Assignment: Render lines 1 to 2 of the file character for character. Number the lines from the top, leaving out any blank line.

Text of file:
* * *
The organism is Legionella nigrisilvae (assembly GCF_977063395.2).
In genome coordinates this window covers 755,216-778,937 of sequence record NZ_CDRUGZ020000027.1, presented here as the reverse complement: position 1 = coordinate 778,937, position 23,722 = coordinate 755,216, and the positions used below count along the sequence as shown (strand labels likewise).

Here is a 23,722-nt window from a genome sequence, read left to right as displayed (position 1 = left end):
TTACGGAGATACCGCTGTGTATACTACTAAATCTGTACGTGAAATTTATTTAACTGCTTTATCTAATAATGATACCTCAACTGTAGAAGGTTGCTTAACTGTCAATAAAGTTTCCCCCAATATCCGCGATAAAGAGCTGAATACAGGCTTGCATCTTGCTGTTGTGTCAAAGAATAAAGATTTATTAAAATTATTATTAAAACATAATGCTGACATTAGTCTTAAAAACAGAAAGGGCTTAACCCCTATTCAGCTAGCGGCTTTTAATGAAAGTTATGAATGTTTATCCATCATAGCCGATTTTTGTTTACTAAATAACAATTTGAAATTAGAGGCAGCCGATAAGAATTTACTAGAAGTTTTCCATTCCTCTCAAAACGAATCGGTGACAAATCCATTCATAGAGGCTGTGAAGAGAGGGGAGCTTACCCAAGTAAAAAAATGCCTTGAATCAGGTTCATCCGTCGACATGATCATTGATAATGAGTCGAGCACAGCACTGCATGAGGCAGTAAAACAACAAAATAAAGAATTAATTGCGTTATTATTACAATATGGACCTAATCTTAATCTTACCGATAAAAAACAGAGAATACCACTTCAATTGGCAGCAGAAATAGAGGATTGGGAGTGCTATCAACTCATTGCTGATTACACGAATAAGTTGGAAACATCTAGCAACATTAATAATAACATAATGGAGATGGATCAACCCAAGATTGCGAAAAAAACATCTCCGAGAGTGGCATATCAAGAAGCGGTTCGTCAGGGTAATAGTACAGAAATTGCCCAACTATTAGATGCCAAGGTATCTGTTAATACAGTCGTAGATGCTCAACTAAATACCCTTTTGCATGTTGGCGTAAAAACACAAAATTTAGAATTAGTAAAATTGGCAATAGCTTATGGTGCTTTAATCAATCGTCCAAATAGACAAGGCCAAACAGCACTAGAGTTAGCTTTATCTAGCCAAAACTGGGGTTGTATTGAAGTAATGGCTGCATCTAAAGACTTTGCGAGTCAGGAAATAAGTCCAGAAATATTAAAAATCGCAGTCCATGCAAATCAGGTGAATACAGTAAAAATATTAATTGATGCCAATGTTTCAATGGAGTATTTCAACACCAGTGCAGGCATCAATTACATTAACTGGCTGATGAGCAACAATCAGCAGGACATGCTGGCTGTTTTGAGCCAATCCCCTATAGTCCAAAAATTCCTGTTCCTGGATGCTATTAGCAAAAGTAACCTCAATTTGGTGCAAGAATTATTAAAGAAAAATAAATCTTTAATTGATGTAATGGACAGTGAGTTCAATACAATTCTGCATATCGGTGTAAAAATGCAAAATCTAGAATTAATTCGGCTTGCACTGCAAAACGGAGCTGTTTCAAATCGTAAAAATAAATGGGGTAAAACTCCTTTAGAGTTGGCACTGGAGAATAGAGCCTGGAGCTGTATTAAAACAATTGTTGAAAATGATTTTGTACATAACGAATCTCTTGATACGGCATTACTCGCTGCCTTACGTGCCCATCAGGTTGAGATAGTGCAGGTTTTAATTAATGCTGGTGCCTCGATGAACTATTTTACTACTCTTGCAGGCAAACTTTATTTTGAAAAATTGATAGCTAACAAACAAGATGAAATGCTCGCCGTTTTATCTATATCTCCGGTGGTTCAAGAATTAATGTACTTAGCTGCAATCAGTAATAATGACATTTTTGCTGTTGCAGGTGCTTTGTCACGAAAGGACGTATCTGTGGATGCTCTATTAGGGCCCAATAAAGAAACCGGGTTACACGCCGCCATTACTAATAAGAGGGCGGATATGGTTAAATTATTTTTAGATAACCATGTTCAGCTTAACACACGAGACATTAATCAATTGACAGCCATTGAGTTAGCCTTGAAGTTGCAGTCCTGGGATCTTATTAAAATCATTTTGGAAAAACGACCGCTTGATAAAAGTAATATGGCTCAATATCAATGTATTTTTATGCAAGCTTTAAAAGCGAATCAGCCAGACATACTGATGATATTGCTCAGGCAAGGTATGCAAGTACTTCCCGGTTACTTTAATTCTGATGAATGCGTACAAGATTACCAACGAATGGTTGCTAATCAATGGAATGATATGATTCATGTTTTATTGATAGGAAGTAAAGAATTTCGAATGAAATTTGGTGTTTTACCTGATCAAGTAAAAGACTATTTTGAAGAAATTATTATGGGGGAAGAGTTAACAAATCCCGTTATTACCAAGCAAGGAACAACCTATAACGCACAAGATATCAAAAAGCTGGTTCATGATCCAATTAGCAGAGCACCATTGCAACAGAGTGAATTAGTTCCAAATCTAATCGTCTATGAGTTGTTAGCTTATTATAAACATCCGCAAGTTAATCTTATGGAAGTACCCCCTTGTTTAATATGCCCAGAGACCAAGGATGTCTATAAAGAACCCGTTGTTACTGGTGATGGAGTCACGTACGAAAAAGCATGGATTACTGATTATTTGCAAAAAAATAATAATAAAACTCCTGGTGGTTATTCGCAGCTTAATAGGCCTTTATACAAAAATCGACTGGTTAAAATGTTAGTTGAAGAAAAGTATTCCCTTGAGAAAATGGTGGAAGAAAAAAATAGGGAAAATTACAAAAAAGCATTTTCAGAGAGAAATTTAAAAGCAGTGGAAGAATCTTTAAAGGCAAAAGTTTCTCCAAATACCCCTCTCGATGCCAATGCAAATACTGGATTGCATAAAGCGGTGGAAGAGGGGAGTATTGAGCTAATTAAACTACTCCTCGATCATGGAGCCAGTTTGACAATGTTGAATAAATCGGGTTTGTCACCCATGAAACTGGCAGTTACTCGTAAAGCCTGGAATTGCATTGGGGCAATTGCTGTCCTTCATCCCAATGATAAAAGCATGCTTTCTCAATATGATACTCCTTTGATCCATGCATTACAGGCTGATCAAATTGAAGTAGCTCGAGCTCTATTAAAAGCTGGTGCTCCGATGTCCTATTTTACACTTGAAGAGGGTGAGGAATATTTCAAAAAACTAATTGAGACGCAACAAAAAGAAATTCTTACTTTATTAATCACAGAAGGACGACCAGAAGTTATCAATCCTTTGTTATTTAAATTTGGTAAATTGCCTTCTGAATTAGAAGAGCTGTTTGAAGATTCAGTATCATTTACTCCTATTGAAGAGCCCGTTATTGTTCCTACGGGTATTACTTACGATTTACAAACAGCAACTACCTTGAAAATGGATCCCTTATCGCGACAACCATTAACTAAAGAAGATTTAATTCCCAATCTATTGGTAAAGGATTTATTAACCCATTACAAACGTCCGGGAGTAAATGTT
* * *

The organism is Legionella nigrisilvae (assembly GCF_977063395.2).
In genome coordinates this window covers 755,216-778,937 of sequence record NZ_CDRUGZ020000027.1, presented here as the reverse complement: position 1 = coordinate 778,937, position 23,722 = coordinate 755,216, and the positions used below count along the sequence as shown (strand labels likewise).